Tuesday, 25 September 2012


I find myself asking why I read what I read.  This was prompted by being asked to list my ten all-time favourite works of fiction. Was there a common theme running through them, and did this say something about me? In no particular order, I began jotting down titles as they came to mind. I had trouble confining myself to just ten, but there was no doubt as to which book came to mind first.  There it was in scrawled blue biro. Miss Susie Slagle’s.

Miss Susie Slagle’s, by Augusta Tucker, was published in 1940, but I would have read it for the first time around 1958.  I don’t remember how I came by it.  I’m presuming it was brought into the house either by my mother or my older sister. It was part of a number of books deemed too ‘adult’ for me and guaranteed, therefore, to be irresistible, like Dad’s Carter Brown stories, which, incidently, must take responsibility for my life-long enjoyment of crime fiction.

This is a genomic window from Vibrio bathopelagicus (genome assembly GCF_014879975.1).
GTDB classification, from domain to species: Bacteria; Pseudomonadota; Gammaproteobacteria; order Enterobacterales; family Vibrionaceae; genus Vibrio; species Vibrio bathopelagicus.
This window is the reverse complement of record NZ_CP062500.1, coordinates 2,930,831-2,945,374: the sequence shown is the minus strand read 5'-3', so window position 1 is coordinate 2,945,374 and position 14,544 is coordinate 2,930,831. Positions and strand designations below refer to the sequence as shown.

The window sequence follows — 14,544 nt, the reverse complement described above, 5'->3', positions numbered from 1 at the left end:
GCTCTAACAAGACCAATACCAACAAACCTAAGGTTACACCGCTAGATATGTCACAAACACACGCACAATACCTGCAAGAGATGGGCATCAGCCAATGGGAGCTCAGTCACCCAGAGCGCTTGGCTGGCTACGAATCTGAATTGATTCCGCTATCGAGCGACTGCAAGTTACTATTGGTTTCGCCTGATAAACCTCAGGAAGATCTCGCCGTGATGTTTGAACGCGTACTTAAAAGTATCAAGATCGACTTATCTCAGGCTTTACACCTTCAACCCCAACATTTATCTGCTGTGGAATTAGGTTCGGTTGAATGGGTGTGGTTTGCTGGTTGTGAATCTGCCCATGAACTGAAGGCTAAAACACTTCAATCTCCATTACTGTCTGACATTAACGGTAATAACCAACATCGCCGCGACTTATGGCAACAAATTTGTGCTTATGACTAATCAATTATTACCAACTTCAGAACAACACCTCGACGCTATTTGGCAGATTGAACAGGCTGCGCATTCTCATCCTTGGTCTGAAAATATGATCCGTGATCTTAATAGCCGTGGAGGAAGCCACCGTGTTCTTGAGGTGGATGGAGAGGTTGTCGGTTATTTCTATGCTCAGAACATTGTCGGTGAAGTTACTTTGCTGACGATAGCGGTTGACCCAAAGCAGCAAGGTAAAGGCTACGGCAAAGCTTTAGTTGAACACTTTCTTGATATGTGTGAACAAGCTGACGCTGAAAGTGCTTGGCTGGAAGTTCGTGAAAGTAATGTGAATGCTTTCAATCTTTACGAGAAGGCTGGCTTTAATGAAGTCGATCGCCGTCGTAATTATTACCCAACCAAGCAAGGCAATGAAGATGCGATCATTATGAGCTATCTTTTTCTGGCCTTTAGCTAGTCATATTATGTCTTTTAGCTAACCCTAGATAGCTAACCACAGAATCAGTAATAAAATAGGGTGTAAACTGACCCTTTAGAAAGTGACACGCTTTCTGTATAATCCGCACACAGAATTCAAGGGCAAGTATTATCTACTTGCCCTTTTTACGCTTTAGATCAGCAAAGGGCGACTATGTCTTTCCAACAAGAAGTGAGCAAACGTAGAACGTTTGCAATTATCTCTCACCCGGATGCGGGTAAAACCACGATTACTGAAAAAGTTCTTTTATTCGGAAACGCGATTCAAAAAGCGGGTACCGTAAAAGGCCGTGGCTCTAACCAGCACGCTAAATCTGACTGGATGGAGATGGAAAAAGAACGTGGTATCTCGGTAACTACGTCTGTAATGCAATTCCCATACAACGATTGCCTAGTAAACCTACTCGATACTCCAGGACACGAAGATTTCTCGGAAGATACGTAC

But back to Miss Susie Slagle’s.  Concerning a group of young medical students lodging in Susie’s boarding house, it was engrossing not only for the depiction of the medical world in 1930’s USA, but also for its wisdom and portrayal of human nature at its most noble and its most base.  Though in no way salacious, it taught me much about the opposite sex - heady stuff to a 12 year old female.  I have no doubt it influenced my view of what a real man is or is not.

While differing in regard to writing style and genre, the books on my list are notable for being character driven.  Primarily, they are about what makes people tick, not about what they do or say, although of course a good writer enables us to decide what people are like by showing us the things they do and the way they do them.  So my own writing was always going to be character driven, I expect.

However, dear blogger, I’ve realised my list says a lot more about me, which is why I’m not saying what the other titles are.  Self-disclosure can go way too far.